Inventors are inspirational. Patricia Bath is an inventor, ophthalmologist, writer, educator, and humanitarian. She has broken ground for women and African Americans and is known for inventing the Laserphaco Probe.
Patricia Bath was born on November 4, 1943 in Harlem, New York. Bath experienced racism, sexism, and poverty, however her parents encouraged her academically. Bath loved math and science in school and excelled. She attended high school for two and a half years before receiving her diploma. While there, she applied for and won a National Science Foundation Scholarship. She did a research project at Yeshiva University and Harlem Hospital Center and decided to focus on medicine. In 1964, she received a Bachelor of Arts in chemistry from Manhattan’s Hunter College. Bath then moved to Washington, D.C. and attended Howard University College of Medicine. In 1968, she received her doctorate. While there, she was president of the Student National Medical Association and received fellowships from the National Institute of Health and the National Institute of Mental Health. She interned at Harlem Hospital Center and served as a fellow at Columbia University. Poverty and travel helped her to realize eye care was an issue in racial minority groups and poor populations. She spread her findings and pioneered “community ophthalmology” worldwide. She became the first African American to serve her residency in ophthalmology at New York University from 1970 to 1973.
After her schooling, she briefly became an assistant professor at Jules Stein Eye Institute and Charles R. Drew University of Medicine and Science. She then became the first woman on the faculty at the Eye Institute. In 1978, she co-founded and became president of the American Institute for the Prevention of Blindness. In 1983, she became the first woman head of residency in her field at Charles R. Drew. Ten years later she retired from UCLA of which she had been the first woman elected to their honorary staff. She, also, served as a professor at Howard University’s School of Medicine and at St. Georges University. She was a co-founder of King-Drew Medical Center ophthalmology training program. She has lectured and has authored over 100 papers.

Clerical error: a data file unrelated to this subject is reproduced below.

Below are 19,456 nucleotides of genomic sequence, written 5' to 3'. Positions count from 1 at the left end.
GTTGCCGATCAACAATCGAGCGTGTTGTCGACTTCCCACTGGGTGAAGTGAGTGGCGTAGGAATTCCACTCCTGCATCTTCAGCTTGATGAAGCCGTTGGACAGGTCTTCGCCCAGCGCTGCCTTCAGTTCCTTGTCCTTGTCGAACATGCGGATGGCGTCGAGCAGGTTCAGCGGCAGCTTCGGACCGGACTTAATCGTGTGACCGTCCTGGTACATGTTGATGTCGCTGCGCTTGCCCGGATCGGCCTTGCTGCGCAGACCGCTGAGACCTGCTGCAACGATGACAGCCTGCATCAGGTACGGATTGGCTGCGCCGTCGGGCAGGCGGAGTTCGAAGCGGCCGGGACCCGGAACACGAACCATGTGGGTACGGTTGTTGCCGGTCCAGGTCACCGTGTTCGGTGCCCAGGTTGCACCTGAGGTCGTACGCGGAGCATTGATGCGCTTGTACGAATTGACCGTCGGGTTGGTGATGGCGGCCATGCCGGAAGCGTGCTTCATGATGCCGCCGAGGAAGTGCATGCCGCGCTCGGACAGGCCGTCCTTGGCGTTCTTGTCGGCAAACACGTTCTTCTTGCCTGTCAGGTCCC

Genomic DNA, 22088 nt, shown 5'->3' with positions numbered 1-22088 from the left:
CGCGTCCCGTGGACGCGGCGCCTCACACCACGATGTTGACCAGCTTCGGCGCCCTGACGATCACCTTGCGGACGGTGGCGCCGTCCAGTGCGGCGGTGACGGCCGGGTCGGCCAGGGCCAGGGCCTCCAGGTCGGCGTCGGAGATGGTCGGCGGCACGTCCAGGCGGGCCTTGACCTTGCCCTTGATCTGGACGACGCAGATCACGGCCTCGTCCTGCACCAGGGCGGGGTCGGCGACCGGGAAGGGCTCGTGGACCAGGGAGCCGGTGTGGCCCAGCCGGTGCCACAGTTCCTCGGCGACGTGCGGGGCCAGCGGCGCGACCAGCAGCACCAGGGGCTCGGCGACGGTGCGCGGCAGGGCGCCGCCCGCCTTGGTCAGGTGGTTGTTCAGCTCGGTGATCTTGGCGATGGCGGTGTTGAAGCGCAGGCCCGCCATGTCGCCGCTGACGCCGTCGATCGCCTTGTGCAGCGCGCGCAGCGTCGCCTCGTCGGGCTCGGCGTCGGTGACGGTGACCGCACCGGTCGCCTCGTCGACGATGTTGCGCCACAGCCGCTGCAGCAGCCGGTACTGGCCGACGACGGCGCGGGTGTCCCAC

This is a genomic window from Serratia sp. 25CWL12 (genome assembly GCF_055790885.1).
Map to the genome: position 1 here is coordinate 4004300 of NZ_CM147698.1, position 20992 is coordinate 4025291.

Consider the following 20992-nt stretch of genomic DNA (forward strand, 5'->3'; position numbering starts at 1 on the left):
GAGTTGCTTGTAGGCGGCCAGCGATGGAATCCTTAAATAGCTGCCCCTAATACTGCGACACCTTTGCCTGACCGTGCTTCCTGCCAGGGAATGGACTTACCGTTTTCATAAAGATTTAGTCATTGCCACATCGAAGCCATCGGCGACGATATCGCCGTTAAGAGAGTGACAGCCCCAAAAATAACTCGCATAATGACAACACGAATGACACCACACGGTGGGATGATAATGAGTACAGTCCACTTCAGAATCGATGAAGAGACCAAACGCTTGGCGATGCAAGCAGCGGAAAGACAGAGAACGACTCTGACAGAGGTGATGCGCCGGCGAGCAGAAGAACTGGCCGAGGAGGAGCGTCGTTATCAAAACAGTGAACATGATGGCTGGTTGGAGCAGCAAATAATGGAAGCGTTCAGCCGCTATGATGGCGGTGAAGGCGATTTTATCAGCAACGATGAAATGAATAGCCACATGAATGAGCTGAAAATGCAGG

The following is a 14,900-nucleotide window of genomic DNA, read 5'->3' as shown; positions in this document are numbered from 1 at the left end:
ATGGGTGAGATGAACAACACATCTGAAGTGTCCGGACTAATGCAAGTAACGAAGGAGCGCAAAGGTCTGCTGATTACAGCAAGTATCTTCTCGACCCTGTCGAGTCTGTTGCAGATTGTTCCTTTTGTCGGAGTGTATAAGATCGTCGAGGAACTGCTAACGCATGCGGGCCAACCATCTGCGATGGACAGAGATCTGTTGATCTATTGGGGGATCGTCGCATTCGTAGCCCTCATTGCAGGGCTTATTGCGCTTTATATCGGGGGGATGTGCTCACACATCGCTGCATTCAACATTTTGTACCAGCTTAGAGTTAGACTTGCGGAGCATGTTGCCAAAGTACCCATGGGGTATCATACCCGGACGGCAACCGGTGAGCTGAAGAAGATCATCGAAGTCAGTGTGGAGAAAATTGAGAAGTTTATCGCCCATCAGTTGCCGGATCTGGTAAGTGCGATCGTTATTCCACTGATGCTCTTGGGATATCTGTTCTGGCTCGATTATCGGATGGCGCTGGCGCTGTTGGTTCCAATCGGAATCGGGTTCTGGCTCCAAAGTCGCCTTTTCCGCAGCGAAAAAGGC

While working, she received four U.S. patents. The Laserphaco , a medical device that improves the use of lasers to remove cataracts and insert a new lens, was patented in 1988. This made her the first African American female doctor to receive a patent for a medical purpose. Three of her patents are related to the Laserphaco Probe. In 2000, she received a patent for removing cataracts with ultrasound technology.
Patricia Bath and her work have restored vision to many people. She has been honored by Hunter College and Howard University by being placed on Hunter College’s “hall of fame” and being declared a “Howard University Pioneer in Academic Medicine”. Be inspired! Have a bright day!